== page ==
an operation-control signal processing circuit that outputs the operation instructing signal to the at least one laser-ablation plasma generator and outputs the stop instructing signal to the at least one laser-ablation plasma generator when the value of the detection signal output from the ion detector is greater than a threshold value.

9. The heavy particle beam irradiation apparatus according to claim 8, wherein

the at least one ion source includes first and second ion sources, and
the heavy particle beam irradiation apparatus further comprises an operation-switching signal processing circuit that controls the operation-control signal processing circuits of the first and second ion sources to switch the ion sources to selectively operate one of the first and second ion sources.

10. The heavy particle beam irradiation apparatus according to claim 9, wherein the operation-control signal processing circuits of the first and second ion sources output the operation instructing signal to the laser-ablation plasma generator in response to a first control signal and outputs the stop instructing signal to the laser-ablation plasma generator in response to a second control signal,

wherein the operation-switching signal processing circuit:
outputs the first control signal to the operation-control signal processing circuit of the first ion source and outputs the second control signal to the operation-control signal processing circuit of the second ion source, and
outputs the second control signal to the operation-control signal processing circuit of the first ion source and outputs the first control signal to the operation-control signal processing circuit of the second ion source, when the value of the detection signal output from the ion detector of the first ion source is greater than the threshold value.

11. A heavy particle beam irradiation apparatus comprising:

an ion source; and
an ion beam accelerator that accelerates an ion beam from the ion source and outputs an accelerated ion beam as a heavy particle beam to irradiate a target site,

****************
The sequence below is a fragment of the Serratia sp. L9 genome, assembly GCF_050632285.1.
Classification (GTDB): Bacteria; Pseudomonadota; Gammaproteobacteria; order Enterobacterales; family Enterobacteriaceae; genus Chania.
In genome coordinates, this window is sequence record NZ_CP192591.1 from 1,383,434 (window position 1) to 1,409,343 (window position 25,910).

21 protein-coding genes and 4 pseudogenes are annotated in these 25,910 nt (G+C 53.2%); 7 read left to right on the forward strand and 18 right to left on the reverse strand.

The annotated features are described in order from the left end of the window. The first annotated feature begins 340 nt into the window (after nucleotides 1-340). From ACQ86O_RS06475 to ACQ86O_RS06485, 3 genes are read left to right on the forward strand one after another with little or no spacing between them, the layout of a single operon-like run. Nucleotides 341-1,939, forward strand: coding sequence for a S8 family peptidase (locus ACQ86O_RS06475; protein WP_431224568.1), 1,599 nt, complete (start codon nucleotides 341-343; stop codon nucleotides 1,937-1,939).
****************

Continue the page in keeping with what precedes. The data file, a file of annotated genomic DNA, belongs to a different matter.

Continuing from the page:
wherein the ion source includes:
a laser-ablation plasma generator that generates laser-ablation plasma from a target in a vacuum vessel,
an ion beam extractor that generates the ion beam by extracting ions included in the laser-ablation plasma from the vacuum vessel, and
an ion detector that detects unintended ions other than intended ions, which are obtained by ionizing elements of the target, out of ions in the vacuum vessel and that outputs a detection signal representing a value which is a number of the unintended ions or a mixing ratio of the unintended ions to the intended ions as a detection result, and
wherein the heavy particle beam irradiation apparatus further comprises:
an output-stopping gate valve that outputs the ion beam in response to an opening instructing signal and stops the output of the ion beam in response to a closing instructing signal, and
an output-stop signal processing circuit that outputs the opening instructing signal to the output-stopping gate valve and outputs the closing instructing signal to the output-stopping gate valve when the value of the detection signal output from the ion detector is greater than a threshold value.

12. An ion source driving method comprising steps of:

generating laser-ablation plasma from a target in a vacuum vessel;
generating an ion beam by extracting ions included in the laser-ablation plasma from the vacuum vessel; and